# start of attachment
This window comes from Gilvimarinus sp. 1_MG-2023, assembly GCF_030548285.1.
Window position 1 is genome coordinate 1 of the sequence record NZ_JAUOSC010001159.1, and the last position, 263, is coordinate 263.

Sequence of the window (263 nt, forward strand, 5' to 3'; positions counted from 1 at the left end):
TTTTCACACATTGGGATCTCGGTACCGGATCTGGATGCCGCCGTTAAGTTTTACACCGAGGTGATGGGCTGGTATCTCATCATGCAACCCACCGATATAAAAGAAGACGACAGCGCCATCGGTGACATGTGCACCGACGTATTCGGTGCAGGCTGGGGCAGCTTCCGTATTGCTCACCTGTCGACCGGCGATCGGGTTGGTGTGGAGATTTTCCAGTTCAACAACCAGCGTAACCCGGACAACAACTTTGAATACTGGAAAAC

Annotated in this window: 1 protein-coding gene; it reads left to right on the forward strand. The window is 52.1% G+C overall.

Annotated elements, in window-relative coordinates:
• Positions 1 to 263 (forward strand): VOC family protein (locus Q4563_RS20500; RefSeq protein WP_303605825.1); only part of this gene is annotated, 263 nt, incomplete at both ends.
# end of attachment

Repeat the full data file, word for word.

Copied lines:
This window comes from Gilvimarinus sp. 1_MG-2023, assembly GCF_030548285.1.
Window position 1 is genome coordinate 1 of the sequence record NZ_JAUOSC010001159.1, and the last position, 263, is coordinate 263.

Sequence of the window (263 nt, forward strand, 5' to 3'; positions counted from 1 at the left end):
TTTTCACACATTGGGATCTCGGTACCGGATCTGGATGCCGCCGTTAAGTTTTACACCGAGGTGATGGGCTGGTATCTCATCATGCAACCCACCGATATAAAAGAAGACGACAGCGCCATCGGTGACATGTGCACCGACGTATTCGGTGCAGGCTGGGGCAGCTTCCGTATTGCTCACCTGTCGACCGGCGATCGGGTTGGTGTGGAGATTTTCCAGTTCAACAACCAGCGTAACCCGGACAACAACTTTGAATACTGGAAAAC

Annotated in this window: 1 protein-coding gene; it reads left to right on the forward strand. The window is 52.1% G+C overall.

Annotated elements, in window-relative coordinates:
• Positions 1 to 263 (forward strand): VOC family protein (locus Q4563_RS20500; RefSeq protein WP_303605825.1); only part of this gene is annotated, 263 nt, incomplete at both ends.